Email has been sent to with instructions on resetting your password.
Enroll in My Home to simplify finding a doctor and scheduling an appointment. Let's start!
By selecting "I Agree" or "Create Account" and clicking the box "I AGREE" below, you acknowledge and agree that you have read, understood and accepted the terms of service at the hyperlink below:
Legal and Privacy Notices
Awards and Recognitions
Community Health and Outreach
End of Life Option Act
Hospital Fast Facts
Media Policy and Guidelines
Mission, Vision and Values
Sponsorship Request Application
Electrical shock occurs when an electric current travels through the body. The current can cause burns, damage to internal organs, and cardiac arrest. It can even cause death. The danger from an electrical shock depends on the type of current, the voltage, and the length of time you are in contact with the current.
Anyone who has had an electrical shock should seek medical evaluation at a Dignity Health or nearby emergency room. Call 911 in severe cases. Experts at Dignity Health provide reliable, 24/7 emergency services for electrical shock in Sacramento and surrounding areas. We can deliver the level of care that you need with precision and quality. Use our online waiting service, InQuicker™, to select your estimated arrival time at one of our six local ERs.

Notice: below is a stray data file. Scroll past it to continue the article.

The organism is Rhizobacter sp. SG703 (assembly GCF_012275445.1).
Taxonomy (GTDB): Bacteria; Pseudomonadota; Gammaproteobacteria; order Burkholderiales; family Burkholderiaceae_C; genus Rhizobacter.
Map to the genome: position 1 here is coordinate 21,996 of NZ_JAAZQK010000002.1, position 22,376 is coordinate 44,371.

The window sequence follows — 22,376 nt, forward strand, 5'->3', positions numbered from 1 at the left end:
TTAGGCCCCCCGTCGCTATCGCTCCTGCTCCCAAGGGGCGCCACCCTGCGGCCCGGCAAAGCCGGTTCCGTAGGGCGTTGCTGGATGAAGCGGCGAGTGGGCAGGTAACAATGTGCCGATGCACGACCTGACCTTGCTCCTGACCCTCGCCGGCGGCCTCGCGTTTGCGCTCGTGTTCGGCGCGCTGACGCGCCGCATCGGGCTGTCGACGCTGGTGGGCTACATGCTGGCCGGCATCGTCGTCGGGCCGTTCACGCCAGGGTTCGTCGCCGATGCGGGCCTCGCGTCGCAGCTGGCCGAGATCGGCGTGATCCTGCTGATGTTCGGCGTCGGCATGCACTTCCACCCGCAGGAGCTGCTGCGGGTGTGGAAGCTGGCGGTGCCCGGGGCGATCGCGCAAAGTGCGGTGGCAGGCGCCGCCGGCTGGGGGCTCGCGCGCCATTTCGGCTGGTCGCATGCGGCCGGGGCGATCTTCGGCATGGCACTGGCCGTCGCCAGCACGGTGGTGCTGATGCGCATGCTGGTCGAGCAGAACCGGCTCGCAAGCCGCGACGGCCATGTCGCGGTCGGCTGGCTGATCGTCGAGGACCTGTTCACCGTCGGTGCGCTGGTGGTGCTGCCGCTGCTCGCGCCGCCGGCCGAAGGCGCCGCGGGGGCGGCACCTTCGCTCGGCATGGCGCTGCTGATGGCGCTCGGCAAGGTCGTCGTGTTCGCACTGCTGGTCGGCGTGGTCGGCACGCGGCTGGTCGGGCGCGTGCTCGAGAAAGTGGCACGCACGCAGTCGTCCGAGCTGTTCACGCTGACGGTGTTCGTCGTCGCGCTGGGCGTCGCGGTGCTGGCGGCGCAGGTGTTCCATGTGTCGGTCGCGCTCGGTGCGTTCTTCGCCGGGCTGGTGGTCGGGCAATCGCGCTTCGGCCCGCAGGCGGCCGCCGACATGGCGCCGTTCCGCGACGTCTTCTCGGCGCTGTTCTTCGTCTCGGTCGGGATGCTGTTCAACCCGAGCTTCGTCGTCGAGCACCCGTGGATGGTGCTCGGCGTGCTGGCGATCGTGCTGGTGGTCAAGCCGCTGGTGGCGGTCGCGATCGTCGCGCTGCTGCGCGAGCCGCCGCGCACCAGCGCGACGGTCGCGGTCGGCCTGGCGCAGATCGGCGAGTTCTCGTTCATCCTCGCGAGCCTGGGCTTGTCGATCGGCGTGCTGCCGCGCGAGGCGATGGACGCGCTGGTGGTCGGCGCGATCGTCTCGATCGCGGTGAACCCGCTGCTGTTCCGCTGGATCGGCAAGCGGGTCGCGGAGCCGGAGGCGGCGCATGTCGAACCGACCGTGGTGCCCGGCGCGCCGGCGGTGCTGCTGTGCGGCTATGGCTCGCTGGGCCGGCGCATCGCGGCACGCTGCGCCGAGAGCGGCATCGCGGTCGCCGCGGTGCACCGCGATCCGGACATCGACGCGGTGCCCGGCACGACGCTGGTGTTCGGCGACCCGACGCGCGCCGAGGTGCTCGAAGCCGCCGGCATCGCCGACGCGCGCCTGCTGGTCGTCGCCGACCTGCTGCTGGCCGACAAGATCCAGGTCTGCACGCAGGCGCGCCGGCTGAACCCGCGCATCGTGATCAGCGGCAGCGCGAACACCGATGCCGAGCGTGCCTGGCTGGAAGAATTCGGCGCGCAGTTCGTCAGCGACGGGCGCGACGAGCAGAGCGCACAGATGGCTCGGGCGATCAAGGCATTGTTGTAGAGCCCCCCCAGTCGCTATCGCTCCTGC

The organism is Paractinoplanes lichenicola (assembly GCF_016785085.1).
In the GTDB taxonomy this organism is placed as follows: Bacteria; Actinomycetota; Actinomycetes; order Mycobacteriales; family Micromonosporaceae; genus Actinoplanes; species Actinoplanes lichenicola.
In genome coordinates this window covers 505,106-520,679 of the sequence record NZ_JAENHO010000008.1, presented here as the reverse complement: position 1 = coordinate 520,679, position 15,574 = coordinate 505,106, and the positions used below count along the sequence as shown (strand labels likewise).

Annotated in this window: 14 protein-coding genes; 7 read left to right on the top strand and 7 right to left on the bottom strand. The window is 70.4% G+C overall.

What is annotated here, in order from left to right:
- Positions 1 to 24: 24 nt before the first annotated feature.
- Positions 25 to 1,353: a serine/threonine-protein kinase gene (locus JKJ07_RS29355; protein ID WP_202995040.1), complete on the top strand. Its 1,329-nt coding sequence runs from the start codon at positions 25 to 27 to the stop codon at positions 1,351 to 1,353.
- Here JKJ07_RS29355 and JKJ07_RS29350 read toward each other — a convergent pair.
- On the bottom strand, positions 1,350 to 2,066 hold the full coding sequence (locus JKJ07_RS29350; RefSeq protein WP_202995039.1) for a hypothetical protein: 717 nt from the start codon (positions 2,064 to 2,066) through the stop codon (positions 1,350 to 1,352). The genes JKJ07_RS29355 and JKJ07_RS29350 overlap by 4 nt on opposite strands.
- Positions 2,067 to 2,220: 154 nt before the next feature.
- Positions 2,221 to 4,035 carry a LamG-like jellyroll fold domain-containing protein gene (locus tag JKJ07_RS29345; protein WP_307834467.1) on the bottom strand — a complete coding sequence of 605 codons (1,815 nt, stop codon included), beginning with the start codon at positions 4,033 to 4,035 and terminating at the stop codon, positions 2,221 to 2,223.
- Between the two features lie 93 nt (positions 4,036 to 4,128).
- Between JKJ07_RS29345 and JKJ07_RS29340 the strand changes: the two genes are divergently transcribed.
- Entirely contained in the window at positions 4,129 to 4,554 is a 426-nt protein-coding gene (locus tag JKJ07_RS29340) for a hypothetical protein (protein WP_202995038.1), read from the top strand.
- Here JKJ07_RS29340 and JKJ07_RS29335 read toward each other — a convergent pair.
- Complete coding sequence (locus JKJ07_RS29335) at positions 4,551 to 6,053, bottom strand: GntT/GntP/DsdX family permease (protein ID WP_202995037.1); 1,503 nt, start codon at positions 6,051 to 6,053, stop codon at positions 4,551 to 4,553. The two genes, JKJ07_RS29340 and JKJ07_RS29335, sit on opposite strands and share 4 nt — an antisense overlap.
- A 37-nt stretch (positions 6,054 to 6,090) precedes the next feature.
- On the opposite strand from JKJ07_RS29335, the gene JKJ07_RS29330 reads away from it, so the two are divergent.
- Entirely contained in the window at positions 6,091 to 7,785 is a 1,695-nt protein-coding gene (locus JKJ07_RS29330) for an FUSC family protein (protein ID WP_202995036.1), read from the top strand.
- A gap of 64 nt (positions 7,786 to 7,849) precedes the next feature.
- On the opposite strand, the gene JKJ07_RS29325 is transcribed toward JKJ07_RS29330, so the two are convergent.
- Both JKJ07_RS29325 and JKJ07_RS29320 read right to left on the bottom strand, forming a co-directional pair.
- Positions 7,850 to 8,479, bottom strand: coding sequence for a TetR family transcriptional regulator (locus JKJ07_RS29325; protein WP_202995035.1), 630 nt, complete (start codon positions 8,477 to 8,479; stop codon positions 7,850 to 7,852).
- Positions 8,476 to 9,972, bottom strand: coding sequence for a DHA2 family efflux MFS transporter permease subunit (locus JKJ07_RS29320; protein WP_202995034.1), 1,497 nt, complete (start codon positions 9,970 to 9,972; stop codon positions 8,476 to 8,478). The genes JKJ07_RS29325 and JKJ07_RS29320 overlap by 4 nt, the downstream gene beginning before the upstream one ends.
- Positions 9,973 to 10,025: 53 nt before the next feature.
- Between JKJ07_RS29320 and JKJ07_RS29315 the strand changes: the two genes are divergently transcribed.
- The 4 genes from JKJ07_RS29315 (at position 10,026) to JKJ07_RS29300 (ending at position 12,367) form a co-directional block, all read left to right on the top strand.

Electrical shock injuries occur from the following:
As the electrical energy enters the body, it is changes to thermal energy. Skin burns are often the main symptom of an injury from electrical shock. Burns from electrical shock can range from mild to severe. However, not all electrical shocks cause damage on the outside of the body (external). With high voltage shocks, the injuries are usually on the inside (internal).
Other signs and symptoms of electrical shock can include:
Seek medical care from Dignity Health even if the injury appears to just be a minor burn or there is no apparent injury. A doctor’s evaluation is still necessary because there could be serious internal injury.
Our recommended treatment and prevention strategies depend on the severity of the injury. The first step is to unplug the source of electricity if the person is still in contact with it or turn off the circuit breaker supplying it. Turning off appliances does not necessarily stop the flow of electricity. Do not touch the person while they are in contact with the electrical source. If you can’t turn the current off, use wood or rubber to push the person away from the source.
Call 911 for medical assistance and start first aid for shock or CPR (cardiopulmonary resuscitation), if necessary.
If the injured person is near live high-voltage power lines, dial 911 and stay at least 20 feet away. Do not attempt to rescue the person yourself.